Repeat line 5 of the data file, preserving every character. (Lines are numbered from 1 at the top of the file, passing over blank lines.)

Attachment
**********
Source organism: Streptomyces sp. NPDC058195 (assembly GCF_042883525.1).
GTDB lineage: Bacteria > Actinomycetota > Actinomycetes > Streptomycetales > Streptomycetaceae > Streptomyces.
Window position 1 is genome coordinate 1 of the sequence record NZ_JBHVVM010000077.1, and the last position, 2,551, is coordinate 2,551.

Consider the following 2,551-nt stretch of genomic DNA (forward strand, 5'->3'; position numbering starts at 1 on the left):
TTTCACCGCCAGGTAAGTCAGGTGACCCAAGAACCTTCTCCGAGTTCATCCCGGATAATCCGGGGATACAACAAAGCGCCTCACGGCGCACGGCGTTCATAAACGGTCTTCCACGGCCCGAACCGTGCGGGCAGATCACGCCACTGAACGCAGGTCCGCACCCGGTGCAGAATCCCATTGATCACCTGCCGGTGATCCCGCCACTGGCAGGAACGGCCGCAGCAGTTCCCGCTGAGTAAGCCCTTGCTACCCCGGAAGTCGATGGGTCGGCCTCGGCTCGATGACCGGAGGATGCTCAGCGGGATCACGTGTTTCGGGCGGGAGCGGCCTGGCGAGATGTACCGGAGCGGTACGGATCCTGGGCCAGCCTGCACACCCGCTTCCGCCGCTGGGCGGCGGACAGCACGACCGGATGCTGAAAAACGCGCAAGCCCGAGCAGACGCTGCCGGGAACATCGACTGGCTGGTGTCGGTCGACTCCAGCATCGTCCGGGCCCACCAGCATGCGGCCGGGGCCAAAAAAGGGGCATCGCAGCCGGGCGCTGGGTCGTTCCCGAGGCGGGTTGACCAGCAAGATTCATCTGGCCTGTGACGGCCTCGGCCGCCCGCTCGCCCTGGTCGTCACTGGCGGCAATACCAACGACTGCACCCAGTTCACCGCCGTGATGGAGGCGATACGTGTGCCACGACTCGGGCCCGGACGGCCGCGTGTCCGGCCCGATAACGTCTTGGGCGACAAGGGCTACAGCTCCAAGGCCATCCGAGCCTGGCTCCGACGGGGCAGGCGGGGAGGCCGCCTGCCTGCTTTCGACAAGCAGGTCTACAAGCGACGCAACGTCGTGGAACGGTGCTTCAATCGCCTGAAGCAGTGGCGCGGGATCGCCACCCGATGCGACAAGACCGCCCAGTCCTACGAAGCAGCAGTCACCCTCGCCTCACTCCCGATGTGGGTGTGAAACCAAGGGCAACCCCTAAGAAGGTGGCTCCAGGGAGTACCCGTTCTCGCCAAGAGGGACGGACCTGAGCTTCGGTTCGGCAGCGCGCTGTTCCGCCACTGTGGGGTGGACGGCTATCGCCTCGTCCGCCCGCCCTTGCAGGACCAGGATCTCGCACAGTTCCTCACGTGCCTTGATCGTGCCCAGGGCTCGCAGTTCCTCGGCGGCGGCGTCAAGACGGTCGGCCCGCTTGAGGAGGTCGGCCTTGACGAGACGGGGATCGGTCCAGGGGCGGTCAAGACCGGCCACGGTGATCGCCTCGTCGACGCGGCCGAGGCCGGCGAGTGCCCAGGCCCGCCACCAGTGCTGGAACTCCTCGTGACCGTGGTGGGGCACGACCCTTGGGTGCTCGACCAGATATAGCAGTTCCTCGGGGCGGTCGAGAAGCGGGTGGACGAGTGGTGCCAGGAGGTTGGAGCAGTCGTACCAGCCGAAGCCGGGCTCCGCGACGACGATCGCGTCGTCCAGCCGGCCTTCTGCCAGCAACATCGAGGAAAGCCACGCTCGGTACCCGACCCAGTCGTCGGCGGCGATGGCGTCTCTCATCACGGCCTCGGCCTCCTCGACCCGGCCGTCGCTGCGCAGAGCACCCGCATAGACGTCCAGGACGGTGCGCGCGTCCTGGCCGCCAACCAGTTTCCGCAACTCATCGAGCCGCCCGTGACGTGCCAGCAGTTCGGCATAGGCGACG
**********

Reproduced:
TTTCACCGCCAGGTAAGTCAGGTGACCCAAGAACCTTCTCCGAGTTCATCCCGGATAATCCGGGGATACAACAAAGCGCCTCACGGCGCACGGCGTTCATAAACGGTCTTCCACGGCCCGAACCGTGCGGGCAGATCACGCCACTGAACGCAGGTCCGCACCCGGTGCAGAATCCCATTGATCACCTGCCGGTGATCCCGCCACTGGCAGGAACGGCCGCAGCAGTTCCCGCTGAGTAAGCCCTTGCTACCCCGGAAGTCGATGGGTCGGCCTCGGCTCGATGACCGGAGGATGCTCAGCGGGATCACGTGTTTCGGGCGGGAGCGGCCTGGCGAGATGTACCGGAGCGGTACGGATCCTGGGCCAGCCTGCACACCCGCTTCCGCCGCTGGGCGGCGGACAGCACGACCGGATGCTGAAAAACGCGCAAGCCCGAGCAGACGCTGCCGGGAACATCGACTGGCTGGTGTCGGTCGACTCCAGCATCGTCCGGGCCCACCAGCATGCGGCCGGGGCCAAAAAAGGGGCATCGCAGCCGGGCGCTGGGTCGTTCCCGAGGCGGGTTGACCAGCAAGATTCATCTGGCCTGTGACGGCCTCGGCCGCCCGCTCGCCCTGGTCGTCACTGGCGGCAATACCAACGACTGCACCCAGTTCACCGCCGTGATGGAGGCGATACGTGTGCCACGACTCGGGCCCGGACGGCCGCGTGTCCGGCCCGATAACGTCTTGGGCGACAAGGGCTACAGCTCCAAGGCCATCCGAGCCTGGCTCCGACGGGGCAGGCGGGGAGGCCGCCTGCCTGCTTTCGACAAGCAGGTCTACAAGCGACGCAACGTCGTGGAACGGTGCTTCAATCGCCTGAAGCAGTGGCGCGGGATCGCCACCCGATGCGACAAGACCGCCCAGTCCTACGAAGCAGCAGTCACCCTCGCCTCACTCCCGATGTGGGTGTGAAACCAAGGGCAACCCCTAAGAAGGTGGCTCCAGGGAGTACCCGTTCTCGCCAAGAGGGACGGACCTGAGCTTCGGTTCGGCAGCGCGCTGTTCCGCCACTGTGGGGTGGACGGCTATCGCCTCGTCCGCCCGCCCTTGCAGGACCAGGATCTCGCACAGTTCCTCACGTGCCTTGATCGTGCCCAGGGCTCGCAGTTCCTCGGCGGCGGCGTCAAGACGGTCGGCCCGCTTGAGGAGGTCGGCCTTGACGAGACGGGGATCGGTCCAGGGGCGGTCAAGACCGGCCACGGTGATCGCCTCGTCGACGCGGCCGAGGCCGGCGAGTGCCCAGGCCCGCCACCAGTGCTGGAACTCCTCGTGACCGTGGTGGGGCACGACCCTTGGGTGCTCGACCAGATATAGCAGTTCCTCGGGGCGGTCGAGAAGCGGGTGGACGAGTGGTGCCAGGAGGTTGGAGCAGTCGTACCAGCCGAAGCCGGGCTCCGCGACGACGATCGCGTCGTCCAGCCGGCCTTCTGCCAGCAACATCGAGGAAAGCCACGCTCGGTACCCGACCCAGTCGTCGGCGGCGATGGCGTCTCTCATCACGGCCTCGGCCTCCTCGACCCGGCCGTCGCTGCGCAGAGCACCCGCATAGACGTCCAGGACGGTGCGCGCGTCCTGGCCGCCAACCAGTTTCCGCAACTCATCGAGCCGCCCGTGACGTGCCAGCAGTTCGGCATAGGCGACG